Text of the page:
That has become deeply problematic. You ask about New York — and I’ve lived in a bunch of major cities by now. I’ve experienced a lot of places at this point. The thing I keep seeing is once the artists move in, then the people who own the properties see the possibility of reframing their neighborhoods and marketing it to people who can pay a lot more, then the artists get pushed out. I’m seeing major cities as no longer places where artist can survive, for the most part. There are still some corners of the world that are left with that, and I keep hearing about that. But I see artists returning to placing themselves in natural spaces rather than urban spaces. I think that is really fascinating. And I personally think that is healthier. New York City, in particular; I know a lot about that city, I could walk around that city in my sleep and know where I am. I have seen the gentrification move, and I have also been a part of that gentrification without realizing I was a part of that gentrification.

I think arts folks just have to do the best that we can do. The thing about us is that we know how to look for possibility. We know how to have a third eye in terms of seeing space where others aren’t seeing space, and I think that is part of a tradition of being a creative person. I think there will always be places for being a creative person, even if they can’t live in these huge, major cities anymore. That is the one great thing about the digital world, in that you no longer need to be in these major places — you can be anywhere. You no longer need to be in these major places to be a creative person. You just need to have a community that inspires you and a community that supports you, and it is possible to place that support as a partial, analog to digital sort of thing. But it does take away from this idea of embodiment and the importance of just being in other people’s energy fields and space and feel things together and move in space together. I guess performance in a sense is one of last bastions for that.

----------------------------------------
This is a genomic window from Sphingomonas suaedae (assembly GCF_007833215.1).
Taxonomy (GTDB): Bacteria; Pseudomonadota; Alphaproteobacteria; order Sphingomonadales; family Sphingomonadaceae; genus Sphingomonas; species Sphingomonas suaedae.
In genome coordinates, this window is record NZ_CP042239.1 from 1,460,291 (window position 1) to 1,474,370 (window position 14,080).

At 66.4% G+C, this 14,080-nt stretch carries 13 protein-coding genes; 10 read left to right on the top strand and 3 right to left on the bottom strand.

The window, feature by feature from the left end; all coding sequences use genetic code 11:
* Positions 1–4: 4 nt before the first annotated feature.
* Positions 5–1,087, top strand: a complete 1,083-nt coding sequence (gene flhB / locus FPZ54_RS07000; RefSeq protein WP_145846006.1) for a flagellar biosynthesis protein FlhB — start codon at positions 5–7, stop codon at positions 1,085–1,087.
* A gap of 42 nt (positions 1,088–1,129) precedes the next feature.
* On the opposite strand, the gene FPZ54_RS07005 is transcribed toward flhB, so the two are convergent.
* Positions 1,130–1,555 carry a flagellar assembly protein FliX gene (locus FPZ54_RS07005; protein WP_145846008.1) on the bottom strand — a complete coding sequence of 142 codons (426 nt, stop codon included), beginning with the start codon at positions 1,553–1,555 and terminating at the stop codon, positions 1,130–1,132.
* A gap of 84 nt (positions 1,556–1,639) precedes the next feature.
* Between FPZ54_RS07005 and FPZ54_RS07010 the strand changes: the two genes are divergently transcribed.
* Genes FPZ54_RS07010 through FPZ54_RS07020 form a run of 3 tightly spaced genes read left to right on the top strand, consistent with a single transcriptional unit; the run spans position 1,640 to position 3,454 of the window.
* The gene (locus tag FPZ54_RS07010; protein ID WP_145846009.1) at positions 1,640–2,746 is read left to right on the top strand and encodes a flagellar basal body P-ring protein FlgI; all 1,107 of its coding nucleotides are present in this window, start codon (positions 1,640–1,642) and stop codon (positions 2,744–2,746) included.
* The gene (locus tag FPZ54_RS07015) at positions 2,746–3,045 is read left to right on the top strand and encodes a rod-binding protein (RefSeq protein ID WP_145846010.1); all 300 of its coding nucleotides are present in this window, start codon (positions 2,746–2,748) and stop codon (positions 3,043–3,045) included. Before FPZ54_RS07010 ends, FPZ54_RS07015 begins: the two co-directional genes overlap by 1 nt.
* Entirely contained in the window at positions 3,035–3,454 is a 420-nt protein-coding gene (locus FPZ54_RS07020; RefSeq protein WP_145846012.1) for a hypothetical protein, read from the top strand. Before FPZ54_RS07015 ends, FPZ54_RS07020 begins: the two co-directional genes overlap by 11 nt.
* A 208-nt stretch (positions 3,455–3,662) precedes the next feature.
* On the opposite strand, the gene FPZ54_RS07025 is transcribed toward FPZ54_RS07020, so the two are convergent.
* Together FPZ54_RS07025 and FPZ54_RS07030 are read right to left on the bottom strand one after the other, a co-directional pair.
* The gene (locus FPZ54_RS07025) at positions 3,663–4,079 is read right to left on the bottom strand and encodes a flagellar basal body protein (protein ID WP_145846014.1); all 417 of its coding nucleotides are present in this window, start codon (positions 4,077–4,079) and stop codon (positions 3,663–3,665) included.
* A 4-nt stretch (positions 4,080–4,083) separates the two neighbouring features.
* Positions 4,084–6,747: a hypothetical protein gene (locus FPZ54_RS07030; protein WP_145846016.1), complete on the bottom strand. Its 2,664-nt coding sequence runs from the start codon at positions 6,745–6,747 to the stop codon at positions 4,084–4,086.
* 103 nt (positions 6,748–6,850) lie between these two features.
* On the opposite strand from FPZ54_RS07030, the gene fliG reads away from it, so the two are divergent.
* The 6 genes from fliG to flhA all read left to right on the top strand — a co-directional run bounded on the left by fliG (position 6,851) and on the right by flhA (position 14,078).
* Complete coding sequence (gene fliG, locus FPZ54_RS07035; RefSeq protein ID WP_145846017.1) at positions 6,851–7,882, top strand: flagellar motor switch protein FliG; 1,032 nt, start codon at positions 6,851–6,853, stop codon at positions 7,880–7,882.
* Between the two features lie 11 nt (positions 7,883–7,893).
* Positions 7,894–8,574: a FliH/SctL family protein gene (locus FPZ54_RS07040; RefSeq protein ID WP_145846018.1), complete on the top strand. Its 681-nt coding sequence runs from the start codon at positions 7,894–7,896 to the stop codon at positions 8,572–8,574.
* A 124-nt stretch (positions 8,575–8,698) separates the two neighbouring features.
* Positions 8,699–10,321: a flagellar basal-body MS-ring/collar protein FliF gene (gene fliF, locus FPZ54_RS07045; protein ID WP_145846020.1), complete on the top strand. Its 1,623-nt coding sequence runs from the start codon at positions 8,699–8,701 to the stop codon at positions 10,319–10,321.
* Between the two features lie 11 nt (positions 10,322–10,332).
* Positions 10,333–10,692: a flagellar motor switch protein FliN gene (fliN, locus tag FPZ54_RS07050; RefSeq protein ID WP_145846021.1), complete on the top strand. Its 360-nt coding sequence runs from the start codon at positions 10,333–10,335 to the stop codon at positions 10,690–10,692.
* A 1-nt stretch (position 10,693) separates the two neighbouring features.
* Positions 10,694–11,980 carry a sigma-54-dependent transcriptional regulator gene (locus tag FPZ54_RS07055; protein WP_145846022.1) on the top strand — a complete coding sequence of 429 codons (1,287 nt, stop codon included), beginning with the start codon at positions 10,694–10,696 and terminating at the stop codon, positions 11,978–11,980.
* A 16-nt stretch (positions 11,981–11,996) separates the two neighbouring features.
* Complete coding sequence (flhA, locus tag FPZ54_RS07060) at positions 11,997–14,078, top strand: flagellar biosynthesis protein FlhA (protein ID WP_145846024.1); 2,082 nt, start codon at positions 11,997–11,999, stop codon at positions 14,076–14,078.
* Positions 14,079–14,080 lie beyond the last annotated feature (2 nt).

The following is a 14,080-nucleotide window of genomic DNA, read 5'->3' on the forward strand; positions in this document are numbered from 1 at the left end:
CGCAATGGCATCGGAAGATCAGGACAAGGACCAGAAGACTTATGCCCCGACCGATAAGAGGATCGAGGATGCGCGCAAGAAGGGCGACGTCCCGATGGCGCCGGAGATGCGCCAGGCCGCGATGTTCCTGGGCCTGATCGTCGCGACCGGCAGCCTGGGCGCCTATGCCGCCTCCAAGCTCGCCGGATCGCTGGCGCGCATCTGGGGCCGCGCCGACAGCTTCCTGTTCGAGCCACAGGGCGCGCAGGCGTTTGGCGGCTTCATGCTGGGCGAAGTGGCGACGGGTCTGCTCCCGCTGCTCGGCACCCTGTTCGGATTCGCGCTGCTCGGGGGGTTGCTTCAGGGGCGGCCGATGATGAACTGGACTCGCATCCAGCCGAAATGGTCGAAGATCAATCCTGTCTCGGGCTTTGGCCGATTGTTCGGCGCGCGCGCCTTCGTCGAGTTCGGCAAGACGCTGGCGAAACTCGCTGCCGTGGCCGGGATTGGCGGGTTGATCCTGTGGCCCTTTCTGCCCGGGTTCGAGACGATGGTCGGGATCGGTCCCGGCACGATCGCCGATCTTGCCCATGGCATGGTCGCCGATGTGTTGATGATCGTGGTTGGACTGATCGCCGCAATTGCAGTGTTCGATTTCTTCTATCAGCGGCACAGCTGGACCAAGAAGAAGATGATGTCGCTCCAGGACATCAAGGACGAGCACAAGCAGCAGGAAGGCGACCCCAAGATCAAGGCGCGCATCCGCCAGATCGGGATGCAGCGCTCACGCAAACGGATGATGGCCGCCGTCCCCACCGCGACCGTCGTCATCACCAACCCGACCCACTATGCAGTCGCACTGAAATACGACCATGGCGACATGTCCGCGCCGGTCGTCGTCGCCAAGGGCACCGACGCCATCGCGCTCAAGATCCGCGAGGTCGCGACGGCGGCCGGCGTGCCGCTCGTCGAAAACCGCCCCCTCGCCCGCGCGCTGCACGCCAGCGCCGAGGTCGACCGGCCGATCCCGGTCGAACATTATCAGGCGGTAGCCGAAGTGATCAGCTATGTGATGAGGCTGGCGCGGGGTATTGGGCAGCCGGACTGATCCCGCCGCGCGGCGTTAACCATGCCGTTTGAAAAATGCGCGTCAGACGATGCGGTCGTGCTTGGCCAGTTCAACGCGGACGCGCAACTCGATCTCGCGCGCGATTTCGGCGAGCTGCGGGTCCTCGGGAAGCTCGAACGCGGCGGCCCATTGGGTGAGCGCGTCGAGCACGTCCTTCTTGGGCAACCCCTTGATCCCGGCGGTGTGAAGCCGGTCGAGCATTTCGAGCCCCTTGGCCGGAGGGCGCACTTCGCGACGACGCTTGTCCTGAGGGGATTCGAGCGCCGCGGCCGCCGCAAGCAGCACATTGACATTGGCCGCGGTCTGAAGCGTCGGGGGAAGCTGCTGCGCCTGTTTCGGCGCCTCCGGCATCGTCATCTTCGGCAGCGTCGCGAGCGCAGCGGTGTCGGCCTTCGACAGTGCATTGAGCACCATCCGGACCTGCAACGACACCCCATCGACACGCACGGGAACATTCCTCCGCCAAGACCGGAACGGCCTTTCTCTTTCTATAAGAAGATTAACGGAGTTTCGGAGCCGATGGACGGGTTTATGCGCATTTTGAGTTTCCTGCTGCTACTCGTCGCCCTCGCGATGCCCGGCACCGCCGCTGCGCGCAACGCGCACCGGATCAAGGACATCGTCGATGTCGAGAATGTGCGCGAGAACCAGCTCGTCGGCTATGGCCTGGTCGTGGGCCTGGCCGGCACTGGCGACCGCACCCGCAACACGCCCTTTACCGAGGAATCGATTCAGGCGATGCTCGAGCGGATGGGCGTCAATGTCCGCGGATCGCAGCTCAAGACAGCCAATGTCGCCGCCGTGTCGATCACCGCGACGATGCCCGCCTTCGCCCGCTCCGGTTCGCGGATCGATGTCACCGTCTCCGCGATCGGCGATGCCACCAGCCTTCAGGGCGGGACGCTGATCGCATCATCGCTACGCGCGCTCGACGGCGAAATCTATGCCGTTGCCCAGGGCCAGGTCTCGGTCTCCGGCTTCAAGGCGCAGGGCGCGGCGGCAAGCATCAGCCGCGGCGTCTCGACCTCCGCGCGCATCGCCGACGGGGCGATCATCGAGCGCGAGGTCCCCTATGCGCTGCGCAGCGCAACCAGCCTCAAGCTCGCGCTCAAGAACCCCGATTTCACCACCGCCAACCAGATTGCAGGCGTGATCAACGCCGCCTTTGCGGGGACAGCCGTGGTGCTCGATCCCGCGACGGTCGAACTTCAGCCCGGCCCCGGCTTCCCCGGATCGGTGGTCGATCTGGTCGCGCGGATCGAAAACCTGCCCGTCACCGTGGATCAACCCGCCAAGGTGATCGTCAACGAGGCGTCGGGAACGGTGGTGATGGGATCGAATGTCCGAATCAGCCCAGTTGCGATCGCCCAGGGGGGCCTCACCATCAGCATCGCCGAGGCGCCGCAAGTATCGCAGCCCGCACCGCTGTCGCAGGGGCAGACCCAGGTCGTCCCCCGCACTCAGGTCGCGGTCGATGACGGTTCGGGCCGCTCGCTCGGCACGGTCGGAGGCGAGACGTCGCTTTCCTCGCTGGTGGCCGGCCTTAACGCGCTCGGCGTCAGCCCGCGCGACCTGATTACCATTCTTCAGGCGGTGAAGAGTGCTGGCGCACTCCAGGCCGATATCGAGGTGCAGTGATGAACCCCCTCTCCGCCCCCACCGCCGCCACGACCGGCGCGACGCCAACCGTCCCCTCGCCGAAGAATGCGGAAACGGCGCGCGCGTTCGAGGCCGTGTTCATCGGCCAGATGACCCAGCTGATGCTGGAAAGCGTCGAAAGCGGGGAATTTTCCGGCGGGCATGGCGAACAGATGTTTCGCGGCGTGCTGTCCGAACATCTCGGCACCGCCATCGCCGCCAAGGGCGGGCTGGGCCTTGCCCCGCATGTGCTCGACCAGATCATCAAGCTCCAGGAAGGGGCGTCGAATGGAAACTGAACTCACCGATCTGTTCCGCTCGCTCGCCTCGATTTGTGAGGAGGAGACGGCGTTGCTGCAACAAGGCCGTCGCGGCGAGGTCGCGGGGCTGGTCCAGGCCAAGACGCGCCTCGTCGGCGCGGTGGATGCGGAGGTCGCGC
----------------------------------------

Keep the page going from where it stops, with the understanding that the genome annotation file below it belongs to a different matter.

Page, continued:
What role should artists play in creating new spaces? To what degree should artists pursue the creation of new spaces for art-making?

My dream is to one day have a space. I was reading something I had said some time ago about the great saxophonist Fred Anderson, who had a club on the Southside of Chicago called the Velvet Lounge. And, pretty much everyone who came through that club, we’re all still out here making music. He had a jam session on Sundays, and he would hit up any of us who would come through for gigs at his club. He would tell us we could do anything we wanted to do. Having a space like that did so much for so many of us. I think a lot about John Zorn and the Stone. I’ve seen him navigate how to make that space exist and that there are no restrictions on the musicians that he asks to make things. I see that with the gallery that represents some of my graphic score work and that they’re creating space for artists to make sound with no restriction. I think artists and creative folk just have to continue to pursue connection and creating, sometimes forcing networks to happen so that they can make space for themselves and each other.